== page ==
LSU vs. TCU: 10 Things We Learned from Tigers' Win
Points are to be expected from the LSU Tigers in 2013.
Cam Cameron's offensive ingenuity, Zach Mettenberger's progression as a quarterback and the Tigers set of skill players add a dimension to LSU's offense that has not been present in recent years.
The impressive performance against TCU in a 37-27 win gives Tiger fans a bit of insight as to what is to be expected this season.
What other lessons did we learn from the opener?
Cam Cameron Has Had a Tremendous Impact on Offense
Night and day.
The changes in the Tigers offense are 100 percent night and day. Cameron has not only made Mettenberger an improved quarterback, but he's made the offense both more efficient and dangerous.
In the first half alone, the Tigers gained 256 total yards. How impressive is that? Well, the Tigers averaged 376 yards per game last season. LSU passed that number in the third quarter.
Five-wide sets, two-back sets and utilization of the tight end in the passing game are going to make this LSU offense one of the SEC's best.
Jordan Allen Can Ball
I tell you what—No. 98 was all over the football field Saturday night.
Jordan Allen was constantly in the backfield, either hurrying the quarterback or deflecting passes. Tiger fans didn't see this from Allen in 2012 because he went down with a season-ending injury early in the campaign.
If this is what's to come from Allen and the rest of the defensive line, there won't be much of a drop-off for LSU.
Allen will likely continue to rotate with Danielle Hunter in games moving forward, but if he makes a habit of staying in opposing offenses' backfield, his playing time should increase.
Time Management Controversy Never Fails to Ensue
It never fails.
This time a (potential) time-management blunder was not Les Miles' fault.
This is how it went down. The Tigers threw an incomplete pass on 3rd-and-goal with under 10 seconds left to play and La'el Collins' helmet came off. The referees mistakenly thought the clock stopped because of his helmet coming off (go figure?) and called it a half.
Miles and LSU's coaching staff corrected the referees, and LSU was able to kick a field goal before intermission. No harm, no foul.
Odell Beckham Needs to Work on Securing Deep Balls
Odell Beckham made huge plays in this game. He also missed a few ones.
In the first half, Beckham had a few drops on deep passes.
Mettenberger was extremely accurate in this game, but because of drops by receivers, his stat line won't necessarily show it (16-of-32).
Beckham made up for his drops in the second half with some flashy returns and huge receptions, finishing the game with 118 receiving yards. All is forgiven.
Zach Mettenberger Is Poised for a Big Year
Speaking of Mettenberger...
Not the same guy you saw last year, right?
Mettenberger finished the game with 251 passing yards, a touchdown and no interceptions. That won't exactly wow you as much as the ol' eyeball test, though.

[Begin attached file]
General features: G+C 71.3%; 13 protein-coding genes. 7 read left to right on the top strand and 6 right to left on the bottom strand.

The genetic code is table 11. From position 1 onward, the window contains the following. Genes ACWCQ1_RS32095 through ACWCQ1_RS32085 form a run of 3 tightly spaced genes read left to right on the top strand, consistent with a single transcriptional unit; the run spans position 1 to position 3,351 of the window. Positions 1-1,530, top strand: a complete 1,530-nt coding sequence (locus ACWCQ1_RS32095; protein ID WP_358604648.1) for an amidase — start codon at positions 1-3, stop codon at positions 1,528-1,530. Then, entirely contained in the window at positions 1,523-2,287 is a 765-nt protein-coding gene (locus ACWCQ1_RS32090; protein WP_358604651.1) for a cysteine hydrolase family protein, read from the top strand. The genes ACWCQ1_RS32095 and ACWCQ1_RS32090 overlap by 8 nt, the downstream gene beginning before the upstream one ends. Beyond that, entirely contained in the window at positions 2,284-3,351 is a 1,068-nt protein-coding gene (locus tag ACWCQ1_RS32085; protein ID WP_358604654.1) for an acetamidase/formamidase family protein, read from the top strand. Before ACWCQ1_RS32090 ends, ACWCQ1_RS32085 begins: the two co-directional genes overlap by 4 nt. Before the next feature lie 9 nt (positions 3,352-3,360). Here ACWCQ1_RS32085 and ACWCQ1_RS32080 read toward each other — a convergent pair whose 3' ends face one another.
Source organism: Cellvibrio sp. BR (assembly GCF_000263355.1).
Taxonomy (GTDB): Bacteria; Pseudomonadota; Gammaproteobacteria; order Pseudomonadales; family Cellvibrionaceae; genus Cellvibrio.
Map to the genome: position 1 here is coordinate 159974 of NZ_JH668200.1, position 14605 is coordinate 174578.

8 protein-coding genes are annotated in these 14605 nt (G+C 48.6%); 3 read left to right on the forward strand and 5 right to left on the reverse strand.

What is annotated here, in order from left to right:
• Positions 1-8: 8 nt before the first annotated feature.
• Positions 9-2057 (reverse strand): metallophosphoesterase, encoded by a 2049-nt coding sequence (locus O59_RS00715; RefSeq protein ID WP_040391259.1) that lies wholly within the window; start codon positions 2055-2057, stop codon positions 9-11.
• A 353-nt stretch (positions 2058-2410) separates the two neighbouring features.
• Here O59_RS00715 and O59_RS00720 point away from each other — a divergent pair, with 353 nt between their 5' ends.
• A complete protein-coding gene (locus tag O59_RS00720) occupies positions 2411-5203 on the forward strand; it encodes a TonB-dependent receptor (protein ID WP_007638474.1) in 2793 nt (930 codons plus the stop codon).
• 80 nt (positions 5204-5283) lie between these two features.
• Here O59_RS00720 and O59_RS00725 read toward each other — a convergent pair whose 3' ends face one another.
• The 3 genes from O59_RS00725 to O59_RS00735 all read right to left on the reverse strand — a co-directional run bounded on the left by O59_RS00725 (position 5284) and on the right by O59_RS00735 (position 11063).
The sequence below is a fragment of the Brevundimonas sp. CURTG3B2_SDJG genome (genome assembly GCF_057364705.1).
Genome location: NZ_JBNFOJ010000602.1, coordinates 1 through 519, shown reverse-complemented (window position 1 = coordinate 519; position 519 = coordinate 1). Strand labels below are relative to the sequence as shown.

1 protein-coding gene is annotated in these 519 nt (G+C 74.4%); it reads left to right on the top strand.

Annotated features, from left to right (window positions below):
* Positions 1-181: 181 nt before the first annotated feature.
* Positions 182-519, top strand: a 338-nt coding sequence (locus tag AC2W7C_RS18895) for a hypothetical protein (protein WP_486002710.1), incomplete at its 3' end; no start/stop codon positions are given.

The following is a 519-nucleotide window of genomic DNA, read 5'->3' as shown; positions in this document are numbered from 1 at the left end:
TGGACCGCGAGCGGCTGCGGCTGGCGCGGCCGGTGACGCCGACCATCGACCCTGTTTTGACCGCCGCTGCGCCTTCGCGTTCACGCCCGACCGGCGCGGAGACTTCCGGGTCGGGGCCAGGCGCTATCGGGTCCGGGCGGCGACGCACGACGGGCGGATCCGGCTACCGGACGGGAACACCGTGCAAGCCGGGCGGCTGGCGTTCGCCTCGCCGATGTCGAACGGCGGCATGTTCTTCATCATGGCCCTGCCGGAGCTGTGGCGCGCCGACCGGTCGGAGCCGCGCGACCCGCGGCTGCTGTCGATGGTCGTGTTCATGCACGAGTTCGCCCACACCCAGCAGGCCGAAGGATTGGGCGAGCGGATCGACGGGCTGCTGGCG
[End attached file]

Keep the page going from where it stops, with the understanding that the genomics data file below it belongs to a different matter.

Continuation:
Throughout the game Mettenberger was accurate and placing balls on a rope to his talented receivers on the outside. Mettenberger started the 2013 season red hot, but can he remain consistent in weeks to come?
The maturity he displayed in the Cowboy Classic has me believing.
Not Much Dropoff in the Secondary
Yes, LSU is still DBU.
Jalen Mills recorded an interception, Micah Eugene swatted balls away and Craig Loston lowered the boom on intended targets all night.
Mills and Loston provide great leadership to a secondary that should see a number of baby faces make appearances throughout the year.
The Tigers held TCU to only 145 yards passing, and with two extremely talented quarterbacks in Casey Pachall and Trevone Boykin throwing against them, the Tigers made quite a statement in the first week.
The Running Back Race Is Much More Interesting
Think Jeremy Hill was getting a bit anxious on the sideline?
While Hill was taking it easy with his helmet off, the man listed behind him, fourth-string running back Terrence Magee, was balling hard.
Magee, not Alfred Blue nor Kenny Hilliard, led the Tigers in rushing with 95 yards and two touchdowns.
All running backs should see playing time with the way LSU rotates running backs, but man oh man, Hill's precious minutes may diminish if Magee keeps up that type of production.
Some Work to Be Done
There's always room for improvement.
Kick coverage, securing catches and not making bonehead plays (fumbling, roughing the passer and false starts) all gave LSU a scare against TCU.
The Tigers were talented enough to overcome these mistakes in their season-opening win, but moving forward, LSU must not shoot itself in the foot.
Here's to minimizing the mistakes.
The Tigers Are Better Than Sixth in the SEC
Sixth? Sixth in the SEC?
Are you still so sure that the Tigers are behind Texas A&M, Florida, South Carolina and Georgia? After watching LSU's performance against TCU, I don't see it.
The Tigers' passing game proved successful against one of the better secondaries in the country. LSU was also able to run the ball late in the game, and its defense held when it needed to.
Most importantly, the Tigers won a big game away from home against a Top 20 opponent. Where you at Georgia?
The Swagger Is Back
Keep bobbing those heads fellas.
Mettenberger was karate chopping on the sideline, Landry was bobbing his head, Mills was barking at receivers and Ego Ferguson was downright nasty in the trenches.
Yes sir, it's clearly evident that LSU has a chip on its shoulder.
If the Tigers can display all year this same type of swagger—the kind of attitude that drove the 2011 squad—that confidence could bring this team together and setup a remarkable season.
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